#ChildMolester | ‘Allen v. Farrow’ review: A biased tale of a broken family, masquerading as an investigative piece


The HBO series is a gripping watch, but does little to no investigation of its own to provide new information to its viewers

Allen v. Farrow sets itself up as a true-crime documentary, exploring the allegations of child abuse against Woody Allen, who in the 90s was accused of sexually molesting his then seven-year-old daughter Dylan.

At the time, Allen was dating his long time collaborator, Mia Farrow, with whom he had adopted Dylan.

Also Read | Get ‘First Day First Show’, our weekly newsletter from the world of cinema, in your inbox. You can subscribe for free here

Farrow had kids from her previous marriages living with her (along with several other children she adopted) including Soon-Yi with whom Allen later had an affair, and is currently married to.

The documentary bases itself on the testimonies of the children, especially Dylan along with the matriarch Mia, but misses out on shedding light on Woody Allen’s side of the story. Archival footage from the early 90s as well as home-made video recordings of the Farrow household transports us back to a time in Allen and Farrow’s lives, when trouble was just starting to brew.

The documentary does best when it turns the persona of Allen as a loving father and a sensitive individual on the head, to reveal his darker proclivities. For instance, when Farrow recounts how she once caught Allen in his boxers, cuddling up with Dylan on the bed — one becomes more certain that Allen is capable of the worst.

“I thought that is how fathers’ express their love towards their daughters,” stated Dylan on being interviewed by the documentary crew.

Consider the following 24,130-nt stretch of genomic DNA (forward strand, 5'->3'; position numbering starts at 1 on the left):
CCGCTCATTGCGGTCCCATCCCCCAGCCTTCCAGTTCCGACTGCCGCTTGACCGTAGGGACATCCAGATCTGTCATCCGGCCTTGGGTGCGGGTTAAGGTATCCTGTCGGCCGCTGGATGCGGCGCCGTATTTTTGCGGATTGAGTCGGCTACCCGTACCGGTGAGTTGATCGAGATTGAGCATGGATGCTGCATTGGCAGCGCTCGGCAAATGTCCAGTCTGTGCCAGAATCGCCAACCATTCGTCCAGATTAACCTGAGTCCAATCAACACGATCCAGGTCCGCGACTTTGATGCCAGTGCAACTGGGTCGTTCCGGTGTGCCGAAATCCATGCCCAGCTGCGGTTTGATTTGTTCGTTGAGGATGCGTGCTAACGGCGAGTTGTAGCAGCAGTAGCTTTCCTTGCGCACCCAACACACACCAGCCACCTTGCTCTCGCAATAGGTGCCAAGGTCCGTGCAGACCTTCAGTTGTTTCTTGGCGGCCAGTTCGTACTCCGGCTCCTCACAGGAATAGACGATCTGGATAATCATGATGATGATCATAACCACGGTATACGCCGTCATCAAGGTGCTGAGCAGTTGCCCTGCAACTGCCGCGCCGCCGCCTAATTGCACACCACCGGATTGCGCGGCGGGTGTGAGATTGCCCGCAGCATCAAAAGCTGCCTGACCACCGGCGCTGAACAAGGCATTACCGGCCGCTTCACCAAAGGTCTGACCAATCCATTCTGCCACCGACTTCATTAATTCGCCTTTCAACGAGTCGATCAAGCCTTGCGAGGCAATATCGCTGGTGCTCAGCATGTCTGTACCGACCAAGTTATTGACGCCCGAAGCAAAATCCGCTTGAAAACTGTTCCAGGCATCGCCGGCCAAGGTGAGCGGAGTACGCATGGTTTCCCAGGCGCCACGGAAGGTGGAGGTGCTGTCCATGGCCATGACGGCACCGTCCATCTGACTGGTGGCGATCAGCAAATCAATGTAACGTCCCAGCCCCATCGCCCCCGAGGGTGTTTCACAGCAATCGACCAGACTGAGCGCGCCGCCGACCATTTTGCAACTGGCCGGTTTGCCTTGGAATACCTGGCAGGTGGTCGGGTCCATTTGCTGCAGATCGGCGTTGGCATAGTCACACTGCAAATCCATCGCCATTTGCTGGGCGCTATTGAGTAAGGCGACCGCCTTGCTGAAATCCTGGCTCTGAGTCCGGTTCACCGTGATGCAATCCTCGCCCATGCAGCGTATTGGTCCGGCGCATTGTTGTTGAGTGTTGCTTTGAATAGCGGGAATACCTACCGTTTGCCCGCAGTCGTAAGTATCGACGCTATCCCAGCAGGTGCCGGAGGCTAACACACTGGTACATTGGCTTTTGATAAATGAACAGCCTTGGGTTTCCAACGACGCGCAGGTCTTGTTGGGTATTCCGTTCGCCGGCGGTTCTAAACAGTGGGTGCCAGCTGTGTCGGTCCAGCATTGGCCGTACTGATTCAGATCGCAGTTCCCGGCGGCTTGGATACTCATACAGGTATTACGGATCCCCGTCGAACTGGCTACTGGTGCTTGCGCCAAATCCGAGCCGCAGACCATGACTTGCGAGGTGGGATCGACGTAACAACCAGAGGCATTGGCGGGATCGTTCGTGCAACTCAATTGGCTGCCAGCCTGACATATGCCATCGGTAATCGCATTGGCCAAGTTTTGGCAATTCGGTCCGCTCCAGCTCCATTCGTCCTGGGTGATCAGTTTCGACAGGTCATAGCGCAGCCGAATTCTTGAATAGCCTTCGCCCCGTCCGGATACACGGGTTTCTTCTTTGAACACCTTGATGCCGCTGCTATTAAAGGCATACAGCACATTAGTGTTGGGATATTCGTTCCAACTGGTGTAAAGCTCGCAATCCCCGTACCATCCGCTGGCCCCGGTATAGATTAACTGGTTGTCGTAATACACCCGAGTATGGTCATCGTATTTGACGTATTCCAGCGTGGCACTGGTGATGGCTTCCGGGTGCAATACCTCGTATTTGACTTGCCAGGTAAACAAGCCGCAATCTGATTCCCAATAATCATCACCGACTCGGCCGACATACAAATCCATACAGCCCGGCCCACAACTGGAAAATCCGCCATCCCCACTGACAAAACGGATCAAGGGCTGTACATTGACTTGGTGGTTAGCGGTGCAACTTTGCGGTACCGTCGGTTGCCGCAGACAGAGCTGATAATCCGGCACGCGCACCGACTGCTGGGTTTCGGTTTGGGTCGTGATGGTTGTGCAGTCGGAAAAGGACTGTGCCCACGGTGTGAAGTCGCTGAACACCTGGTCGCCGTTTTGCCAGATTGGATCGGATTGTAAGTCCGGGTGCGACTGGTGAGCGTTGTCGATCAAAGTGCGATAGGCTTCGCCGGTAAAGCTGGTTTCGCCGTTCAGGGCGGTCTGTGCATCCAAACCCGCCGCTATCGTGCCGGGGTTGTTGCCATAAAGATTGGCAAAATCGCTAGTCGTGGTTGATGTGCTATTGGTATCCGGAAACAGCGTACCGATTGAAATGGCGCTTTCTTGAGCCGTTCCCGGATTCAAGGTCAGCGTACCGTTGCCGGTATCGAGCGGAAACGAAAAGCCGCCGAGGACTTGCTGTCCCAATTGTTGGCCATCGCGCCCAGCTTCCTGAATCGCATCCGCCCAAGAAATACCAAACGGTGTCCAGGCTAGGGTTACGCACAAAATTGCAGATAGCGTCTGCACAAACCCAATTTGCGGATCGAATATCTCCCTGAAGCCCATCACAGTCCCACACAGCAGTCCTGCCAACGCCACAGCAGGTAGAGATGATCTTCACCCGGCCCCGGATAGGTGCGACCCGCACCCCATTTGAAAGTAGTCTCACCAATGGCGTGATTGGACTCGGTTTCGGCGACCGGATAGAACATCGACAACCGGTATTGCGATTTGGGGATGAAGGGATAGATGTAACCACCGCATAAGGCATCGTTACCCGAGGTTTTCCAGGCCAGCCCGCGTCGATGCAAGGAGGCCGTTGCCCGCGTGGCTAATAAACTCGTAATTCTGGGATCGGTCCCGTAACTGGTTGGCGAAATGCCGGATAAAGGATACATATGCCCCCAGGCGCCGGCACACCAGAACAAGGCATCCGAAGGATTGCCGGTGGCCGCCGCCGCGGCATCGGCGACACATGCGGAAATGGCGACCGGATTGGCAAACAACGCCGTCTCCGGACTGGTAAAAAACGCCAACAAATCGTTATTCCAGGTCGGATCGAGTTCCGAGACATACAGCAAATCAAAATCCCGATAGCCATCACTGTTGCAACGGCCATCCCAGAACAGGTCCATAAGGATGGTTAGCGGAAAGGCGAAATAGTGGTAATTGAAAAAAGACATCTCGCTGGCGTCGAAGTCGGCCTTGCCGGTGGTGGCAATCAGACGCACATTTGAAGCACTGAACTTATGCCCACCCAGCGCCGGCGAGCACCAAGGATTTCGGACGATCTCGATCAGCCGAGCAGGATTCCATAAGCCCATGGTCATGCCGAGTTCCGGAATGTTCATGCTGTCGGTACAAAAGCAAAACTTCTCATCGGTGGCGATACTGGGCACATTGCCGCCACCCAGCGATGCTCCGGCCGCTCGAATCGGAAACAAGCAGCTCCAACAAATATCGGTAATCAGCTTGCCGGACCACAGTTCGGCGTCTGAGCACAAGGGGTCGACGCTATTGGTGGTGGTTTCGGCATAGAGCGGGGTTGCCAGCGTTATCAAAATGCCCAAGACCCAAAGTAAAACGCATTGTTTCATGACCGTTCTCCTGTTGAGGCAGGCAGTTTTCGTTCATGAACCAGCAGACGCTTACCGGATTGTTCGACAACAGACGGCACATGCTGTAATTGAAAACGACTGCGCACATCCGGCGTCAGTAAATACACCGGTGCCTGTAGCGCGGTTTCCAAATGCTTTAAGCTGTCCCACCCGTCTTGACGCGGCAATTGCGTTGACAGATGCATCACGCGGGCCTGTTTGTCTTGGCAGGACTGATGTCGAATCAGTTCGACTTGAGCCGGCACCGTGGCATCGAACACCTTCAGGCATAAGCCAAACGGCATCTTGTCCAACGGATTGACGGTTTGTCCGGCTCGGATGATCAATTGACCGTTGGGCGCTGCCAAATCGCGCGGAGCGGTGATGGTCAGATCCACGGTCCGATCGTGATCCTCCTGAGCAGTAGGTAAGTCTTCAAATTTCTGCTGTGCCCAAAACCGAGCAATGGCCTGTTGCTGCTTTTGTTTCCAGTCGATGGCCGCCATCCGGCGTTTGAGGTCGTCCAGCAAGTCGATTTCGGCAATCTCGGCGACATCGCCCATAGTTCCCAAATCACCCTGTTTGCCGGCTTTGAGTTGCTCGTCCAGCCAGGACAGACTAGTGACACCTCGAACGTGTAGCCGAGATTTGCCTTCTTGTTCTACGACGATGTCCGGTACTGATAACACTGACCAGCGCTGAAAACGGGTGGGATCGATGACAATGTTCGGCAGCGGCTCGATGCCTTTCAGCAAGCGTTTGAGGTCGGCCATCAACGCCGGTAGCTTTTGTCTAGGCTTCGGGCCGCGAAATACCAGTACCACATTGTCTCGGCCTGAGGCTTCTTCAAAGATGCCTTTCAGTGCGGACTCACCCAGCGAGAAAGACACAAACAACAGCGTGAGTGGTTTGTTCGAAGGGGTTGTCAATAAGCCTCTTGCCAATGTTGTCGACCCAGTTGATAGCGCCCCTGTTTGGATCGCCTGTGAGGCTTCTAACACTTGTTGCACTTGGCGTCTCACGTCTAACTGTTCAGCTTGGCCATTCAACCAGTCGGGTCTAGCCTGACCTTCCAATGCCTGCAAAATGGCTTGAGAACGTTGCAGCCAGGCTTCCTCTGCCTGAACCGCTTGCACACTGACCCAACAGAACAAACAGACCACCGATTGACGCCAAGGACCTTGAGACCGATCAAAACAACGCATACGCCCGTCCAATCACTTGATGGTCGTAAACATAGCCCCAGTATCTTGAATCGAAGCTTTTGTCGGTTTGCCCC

She accused Allen of taking her to the attic of Farrow’s Connecticut house and molesting her while telling her to play with her brother’s toy train set. For the most part, Allen v. Farrow tries to document Dylan’s ordeals through the years, trying to delve into the life of an alleged ‘incest survivor’ who braved a high-profile custody trial before she turned 10.

Reserved and emotionally volatile, she pours her heart out on the screen and recalls the unfortunate chain of events for the umpteenth time. She grapples with the question of her self worth and that if her story has not been taken seriously till now because of Woody Allen’s reputation as a stalwart of American cinema.

Other interviewees include Mia’s son Ronan Farrow, known for his investigative reports on allegations against Harvey Weinstein. It is revealed that he initially didn’t believe in Dylan, but after re-examination of facts, he changed his mind. Both of them decided to speak out on the issue again in 2014, adding a new chapter to the four-decade-long tussle between their parents.

Allen v. Farrow

  • Creators: Kirby Dick, Amy Ziering
  • Cast: Mia Farrow, Fletcher Previn, Dylan O’Sullivan Farrow
  • No. of episodes: 4
  • Duration: 1 hour (each episode)

However, the documentary lacks objectivity and omits out many minute details that might affect how viewers make up their mind on the subject.

Take, for example, the fact that it does not, for once, talk about Mia Farrow’s convicted child molester brother or the death of her other three children. Allen’s voice is played out, reading excerpts from his autobiography, but appears feeble when trying to counter the allegations against him.

The HBO production keeps on revisiting the previously unearthed facts and does little to no investigation of its own to provide new information to its viewers.

That being said, its narrative style and effective editing make it a gripping watch, attracting the viewers’ undivided attention. Parallels drawn between Allen’s fascination with courting underage girls on screen, to his activities in real life makes us wonder if there can’t be smoke without fire.

Recorded phone conversations between Allen and Farrow adds an element of sensationalism in the production, providing the viewers with an intimate look at the lives of the estranged couple.

In its final episode, the documentary tries to tackle the question of how to deal with quality art created by a person of questionable character. Even though its efforts seem half-hearted, it does manage to initiate a discussion on the topic, which is usually often marred by political correctness.

Though the four-hour docu-series makes for a riveting watch, should one make a conclusive opinion based on it? Instead, a thorough first-hand examination of the facts is warranted, something Allen v. Farrow entirely lacks.

Allen v. Farrow is currently streaming on Disney+ Hotstar

 



Source link